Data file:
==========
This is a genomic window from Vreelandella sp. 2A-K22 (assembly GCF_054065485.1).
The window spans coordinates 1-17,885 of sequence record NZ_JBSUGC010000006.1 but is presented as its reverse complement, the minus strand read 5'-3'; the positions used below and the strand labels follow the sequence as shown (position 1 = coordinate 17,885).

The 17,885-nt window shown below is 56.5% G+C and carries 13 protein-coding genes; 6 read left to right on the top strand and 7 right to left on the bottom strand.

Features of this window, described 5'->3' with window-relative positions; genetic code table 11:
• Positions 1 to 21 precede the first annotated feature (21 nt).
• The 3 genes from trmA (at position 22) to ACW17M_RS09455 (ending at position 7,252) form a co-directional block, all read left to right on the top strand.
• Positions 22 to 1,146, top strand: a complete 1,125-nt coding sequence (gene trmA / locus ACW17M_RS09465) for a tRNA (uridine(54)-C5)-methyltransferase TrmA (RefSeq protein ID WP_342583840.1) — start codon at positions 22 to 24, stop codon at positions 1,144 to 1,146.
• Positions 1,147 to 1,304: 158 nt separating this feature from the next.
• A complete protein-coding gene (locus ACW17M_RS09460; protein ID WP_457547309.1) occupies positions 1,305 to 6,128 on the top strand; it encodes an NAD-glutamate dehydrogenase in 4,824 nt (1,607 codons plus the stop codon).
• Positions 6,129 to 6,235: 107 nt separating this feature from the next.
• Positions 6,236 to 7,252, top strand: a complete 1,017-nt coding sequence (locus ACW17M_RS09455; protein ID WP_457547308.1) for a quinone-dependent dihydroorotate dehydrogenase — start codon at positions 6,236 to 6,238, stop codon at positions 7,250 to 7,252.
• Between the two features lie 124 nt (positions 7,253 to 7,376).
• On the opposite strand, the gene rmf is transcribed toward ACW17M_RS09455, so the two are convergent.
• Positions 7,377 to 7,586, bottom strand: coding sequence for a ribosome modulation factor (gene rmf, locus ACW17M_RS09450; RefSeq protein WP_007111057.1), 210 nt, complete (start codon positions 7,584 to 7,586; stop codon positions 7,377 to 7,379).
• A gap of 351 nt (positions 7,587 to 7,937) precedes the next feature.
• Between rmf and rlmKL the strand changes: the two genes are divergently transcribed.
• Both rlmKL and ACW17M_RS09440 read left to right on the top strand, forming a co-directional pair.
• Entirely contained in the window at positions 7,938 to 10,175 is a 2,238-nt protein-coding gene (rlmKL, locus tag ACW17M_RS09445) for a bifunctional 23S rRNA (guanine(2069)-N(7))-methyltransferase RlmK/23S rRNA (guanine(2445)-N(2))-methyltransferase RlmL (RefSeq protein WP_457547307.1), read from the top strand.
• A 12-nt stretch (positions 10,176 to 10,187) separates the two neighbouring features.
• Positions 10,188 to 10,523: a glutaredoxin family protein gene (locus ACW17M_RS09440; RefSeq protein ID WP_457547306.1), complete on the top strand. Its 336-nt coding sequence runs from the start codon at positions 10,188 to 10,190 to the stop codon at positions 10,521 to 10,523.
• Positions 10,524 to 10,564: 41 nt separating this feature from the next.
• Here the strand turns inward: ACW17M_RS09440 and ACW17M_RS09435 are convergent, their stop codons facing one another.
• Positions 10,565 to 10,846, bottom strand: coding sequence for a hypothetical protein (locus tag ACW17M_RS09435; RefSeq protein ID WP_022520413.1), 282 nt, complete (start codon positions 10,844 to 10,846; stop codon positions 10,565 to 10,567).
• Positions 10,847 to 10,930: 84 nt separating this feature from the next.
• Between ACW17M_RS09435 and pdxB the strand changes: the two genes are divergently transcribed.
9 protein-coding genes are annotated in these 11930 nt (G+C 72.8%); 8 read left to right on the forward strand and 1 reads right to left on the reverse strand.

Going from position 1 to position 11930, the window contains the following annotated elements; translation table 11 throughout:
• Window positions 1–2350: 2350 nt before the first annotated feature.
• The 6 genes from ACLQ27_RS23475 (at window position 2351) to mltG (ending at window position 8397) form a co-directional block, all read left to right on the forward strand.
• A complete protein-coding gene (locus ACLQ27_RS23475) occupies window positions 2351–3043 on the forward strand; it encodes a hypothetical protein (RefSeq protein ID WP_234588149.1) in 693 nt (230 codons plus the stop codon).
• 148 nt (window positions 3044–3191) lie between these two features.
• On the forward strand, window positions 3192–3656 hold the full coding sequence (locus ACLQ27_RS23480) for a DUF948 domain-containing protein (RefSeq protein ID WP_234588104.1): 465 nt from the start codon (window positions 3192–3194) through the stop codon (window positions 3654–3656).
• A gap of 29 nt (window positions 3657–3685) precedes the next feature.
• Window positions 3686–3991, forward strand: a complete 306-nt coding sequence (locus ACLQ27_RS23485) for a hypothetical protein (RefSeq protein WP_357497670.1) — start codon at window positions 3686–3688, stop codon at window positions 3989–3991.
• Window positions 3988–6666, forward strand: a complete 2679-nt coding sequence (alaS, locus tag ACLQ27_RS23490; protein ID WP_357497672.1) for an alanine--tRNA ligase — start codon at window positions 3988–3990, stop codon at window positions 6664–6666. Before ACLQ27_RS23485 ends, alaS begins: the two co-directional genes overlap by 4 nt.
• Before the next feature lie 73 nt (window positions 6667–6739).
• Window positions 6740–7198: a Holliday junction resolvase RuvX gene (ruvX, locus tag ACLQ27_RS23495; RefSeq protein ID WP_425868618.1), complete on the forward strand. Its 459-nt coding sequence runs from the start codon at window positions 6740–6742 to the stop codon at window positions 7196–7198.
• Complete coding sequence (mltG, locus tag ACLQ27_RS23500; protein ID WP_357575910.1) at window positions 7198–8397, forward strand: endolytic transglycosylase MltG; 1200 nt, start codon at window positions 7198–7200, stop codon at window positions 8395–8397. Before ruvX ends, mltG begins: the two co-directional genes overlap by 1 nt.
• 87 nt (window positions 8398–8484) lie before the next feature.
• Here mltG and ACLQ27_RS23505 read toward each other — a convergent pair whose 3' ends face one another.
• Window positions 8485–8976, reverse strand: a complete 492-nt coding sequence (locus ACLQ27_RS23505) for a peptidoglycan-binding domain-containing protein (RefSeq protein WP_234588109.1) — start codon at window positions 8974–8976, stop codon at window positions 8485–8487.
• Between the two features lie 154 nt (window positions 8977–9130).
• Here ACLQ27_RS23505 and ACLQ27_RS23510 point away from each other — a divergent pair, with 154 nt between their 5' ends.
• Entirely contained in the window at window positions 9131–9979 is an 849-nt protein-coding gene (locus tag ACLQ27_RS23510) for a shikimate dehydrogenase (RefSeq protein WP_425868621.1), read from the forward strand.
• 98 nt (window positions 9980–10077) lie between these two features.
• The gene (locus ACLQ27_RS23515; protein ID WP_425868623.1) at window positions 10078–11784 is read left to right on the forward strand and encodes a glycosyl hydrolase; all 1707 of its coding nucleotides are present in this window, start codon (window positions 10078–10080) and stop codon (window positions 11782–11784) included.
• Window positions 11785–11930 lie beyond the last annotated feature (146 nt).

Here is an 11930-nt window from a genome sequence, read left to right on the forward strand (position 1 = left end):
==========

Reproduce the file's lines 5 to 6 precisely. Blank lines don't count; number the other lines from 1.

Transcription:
• Positions 1 to 21 precede the first annotated feature (21 nt).
• The 3 genes from trmA (at position 22) to ACW17M_RS09455 (ending at position 7,252) form a co-directional block, all read left to right on the top strand.